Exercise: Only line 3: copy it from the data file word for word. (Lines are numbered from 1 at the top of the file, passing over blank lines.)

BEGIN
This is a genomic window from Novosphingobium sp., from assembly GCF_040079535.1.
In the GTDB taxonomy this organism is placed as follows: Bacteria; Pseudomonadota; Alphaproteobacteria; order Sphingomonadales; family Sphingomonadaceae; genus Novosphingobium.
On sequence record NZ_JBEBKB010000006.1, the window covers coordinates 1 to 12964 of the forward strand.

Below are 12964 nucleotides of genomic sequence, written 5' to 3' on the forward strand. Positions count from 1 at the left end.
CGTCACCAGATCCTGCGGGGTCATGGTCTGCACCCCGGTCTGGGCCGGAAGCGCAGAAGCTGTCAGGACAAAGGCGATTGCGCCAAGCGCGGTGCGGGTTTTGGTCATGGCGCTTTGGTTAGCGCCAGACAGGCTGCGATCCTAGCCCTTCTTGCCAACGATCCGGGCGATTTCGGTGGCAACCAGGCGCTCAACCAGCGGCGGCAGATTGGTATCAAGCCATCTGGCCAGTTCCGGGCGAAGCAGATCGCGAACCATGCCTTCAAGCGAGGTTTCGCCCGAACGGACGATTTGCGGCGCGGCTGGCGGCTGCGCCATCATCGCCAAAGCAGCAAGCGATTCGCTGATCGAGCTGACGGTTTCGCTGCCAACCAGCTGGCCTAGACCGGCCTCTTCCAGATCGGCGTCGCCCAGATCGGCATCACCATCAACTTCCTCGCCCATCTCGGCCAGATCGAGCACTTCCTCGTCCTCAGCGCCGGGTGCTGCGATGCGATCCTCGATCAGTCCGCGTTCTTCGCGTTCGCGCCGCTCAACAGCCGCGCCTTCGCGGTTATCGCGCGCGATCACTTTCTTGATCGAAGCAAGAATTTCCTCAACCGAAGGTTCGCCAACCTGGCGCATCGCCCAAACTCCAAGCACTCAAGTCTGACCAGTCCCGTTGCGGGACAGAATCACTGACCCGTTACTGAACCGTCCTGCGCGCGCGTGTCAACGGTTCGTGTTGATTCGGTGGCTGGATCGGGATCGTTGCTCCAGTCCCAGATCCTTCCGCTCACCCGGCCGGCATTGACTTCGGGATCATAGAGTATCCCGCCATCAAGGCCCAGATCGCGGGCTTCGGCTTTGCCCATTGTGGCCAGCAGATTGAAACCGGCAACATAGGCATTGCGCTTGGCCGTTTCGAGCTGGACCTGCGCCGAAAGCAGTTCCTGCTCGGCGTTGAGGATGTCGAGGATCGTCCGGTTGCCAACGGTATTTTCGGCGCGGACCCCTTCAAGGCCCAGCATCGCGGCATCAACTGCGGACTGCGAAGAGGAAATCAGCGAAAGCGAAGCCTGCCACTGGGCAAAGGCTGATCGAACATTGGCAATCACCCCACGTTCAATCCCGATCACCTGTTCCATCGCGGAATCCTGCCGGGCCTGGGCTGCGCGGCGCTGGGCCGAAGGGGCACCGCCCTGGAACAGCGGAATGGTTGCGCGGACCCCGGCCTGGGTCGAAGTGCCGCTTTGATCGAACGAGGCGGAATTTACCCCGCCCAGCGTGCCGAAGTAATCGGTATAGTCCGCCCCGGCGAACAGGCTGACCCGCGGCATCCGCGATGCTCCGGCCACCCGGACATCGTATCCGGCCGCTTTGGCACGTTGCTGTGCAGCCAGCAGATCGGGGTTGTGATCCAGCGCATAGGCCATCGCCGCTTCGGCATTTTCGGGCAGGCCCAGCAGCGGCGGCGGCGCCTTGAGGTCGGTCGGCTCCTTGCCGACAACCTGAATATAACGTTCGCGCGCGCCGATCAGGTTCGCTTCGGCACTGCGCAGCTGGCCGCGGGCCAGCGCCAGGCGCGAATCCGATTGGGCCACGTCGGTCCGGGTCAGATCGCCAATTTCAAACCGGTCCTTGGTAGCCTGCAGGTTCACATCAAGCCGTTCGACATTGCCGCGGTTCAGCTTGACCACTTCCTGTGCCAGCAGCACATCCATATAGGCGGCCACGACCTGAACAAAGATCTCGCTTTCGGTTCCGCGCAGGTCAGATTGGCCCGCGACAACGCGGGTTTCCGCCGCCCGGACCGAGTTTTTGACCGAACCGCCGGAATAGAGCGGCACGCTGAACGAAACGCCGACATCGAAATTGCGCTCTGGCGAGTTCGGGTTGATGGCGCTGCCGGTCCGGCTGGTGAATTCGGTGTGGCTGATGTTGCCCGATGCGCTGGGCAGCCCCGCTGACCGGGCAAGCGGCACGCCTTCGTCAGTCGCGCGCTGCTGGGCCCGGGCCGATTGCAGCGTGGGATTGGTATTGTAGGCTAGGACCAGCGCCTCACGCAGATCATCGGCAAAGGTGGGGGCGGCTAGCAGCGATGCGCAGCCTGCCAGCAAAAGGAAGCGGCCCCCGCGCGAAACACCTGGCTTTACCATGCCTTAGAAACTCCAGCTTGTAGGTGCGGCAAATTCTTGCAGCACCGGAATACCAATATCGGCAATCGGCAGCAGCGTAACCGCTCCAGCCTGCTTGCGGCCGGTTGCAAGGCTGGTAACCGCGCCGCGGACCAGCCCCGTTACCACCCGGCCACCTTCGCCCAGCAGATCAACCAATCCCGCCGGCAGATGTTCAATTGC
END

On sequence record NZ_JBEBKB010000006.1, the window covers coordinates 1 to 12964 of the forward strand.